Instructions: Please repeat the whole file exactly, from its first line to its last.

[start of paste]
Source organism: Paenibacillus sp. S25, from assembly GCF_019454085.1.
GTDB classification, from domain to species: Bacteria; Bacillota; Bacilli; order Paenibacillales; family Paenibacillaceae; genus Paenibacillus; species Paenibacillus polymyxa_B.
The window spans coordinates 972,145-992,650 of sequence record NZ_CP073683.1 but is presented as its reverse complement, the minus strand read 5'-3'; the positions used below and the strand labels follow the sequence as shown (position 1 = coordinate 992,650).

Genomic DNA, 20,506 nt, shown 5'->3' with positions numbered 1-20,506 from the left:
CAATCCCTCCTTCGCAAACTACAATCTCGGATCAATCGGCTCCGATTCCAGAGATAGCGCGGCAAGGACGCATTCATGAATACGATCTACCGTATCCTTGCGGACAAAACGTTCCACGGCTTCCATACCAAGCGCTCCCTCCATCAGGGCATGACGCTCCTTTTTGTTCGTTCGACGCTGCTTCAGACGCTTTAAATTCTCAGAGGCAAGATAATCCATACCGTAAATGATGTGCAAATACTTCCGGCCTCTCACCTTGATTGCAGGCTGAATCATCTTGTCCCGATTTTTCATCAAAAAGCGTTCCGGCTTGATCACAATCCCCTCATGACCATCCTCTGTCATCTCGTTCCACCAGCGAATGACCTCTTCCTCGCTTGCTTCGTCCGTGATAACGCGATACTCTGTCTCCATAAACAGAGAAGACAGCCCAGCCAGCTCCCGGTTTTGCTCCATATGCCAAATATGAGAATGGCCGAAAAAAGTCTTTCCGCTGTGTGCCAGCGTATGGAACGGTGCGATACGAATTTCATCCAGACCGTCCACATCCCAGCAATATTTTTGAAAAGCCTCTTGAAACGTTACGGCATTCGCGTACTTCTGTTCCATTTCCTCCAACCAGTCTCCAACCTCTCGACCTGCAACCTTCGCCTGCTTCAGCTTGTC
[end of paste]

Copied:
Source organism: Paenibacillus sp. S25, from assembly GCF_019454085.1.
GTDB classification, from domain to species: Bacteria; Bacillota; Bacilli; order Paenibacillales; family Paenibacillaceae; genus Paenibacillus; species Paenibacillus polymyxa_B.
The window spans coordinates 972,145-992,650 of sequence record NZ_CP073683.1 but is presented as its reverse complement, the minus strand read 5'-3'; the positions used below and the strand labels follow the sequence as shown (position 1 = coordinate 992,650).

Genomic DNA, 20,506 nt, shown 5'->3' with positions numbered 1-20,506 from the left:
CAATCCCTCCTTCGCAAACTACAATCTCGGATCAATCGGCTCCGATTCCAGAGATAGCGCGGCAAGGACGCATTCATGAATACGATCTACCGTATCCTTGCGGACAAAACGTTCCACGGCTTCCATACCAAGCGCTCCCTCCATCAGGGCATGACGCTCCTTTTTGTTCGTTCGACGCTGCTTCAGACGCTTTAAATTCTCAGAGGCAAGATAATCCATACCGTAAATGATGTGCAAATACTTCCGGCCTCTCACCTTGATTGCAGGCTGAATCATCTTGTCCCGATTTTTCATCAAAAAGCGTTCCGGCTTGATCACAATCCCCTCATGACCATCCTCTGTCATCTCGTTCCACCAGCGAATGACCTCTTCCTCGCTTGCTTCGTCCGTGATAACGCGATACTCTGTCTCCATAAACAGAGAAGACAGCCCAGCCAGCTCCCGGTTTTGCTCCATATGCCAAATATGAGAATGGCCGAAAAAAGTCTTTCCGCTGTGTGCCAGCGTATGGAACGGTGCGATACGAATTTCATCCAGACCGTCCACATCCCAGCAATATTTTTGAAAAGCCTCTTGAAACGTTACGGCATTCGCGTACTTCTGTTCCATTTCCTCCAACCAGTCTCCAACCTCTCGACCTGCAACCTTCGCCTGCTTCAGCTTGTC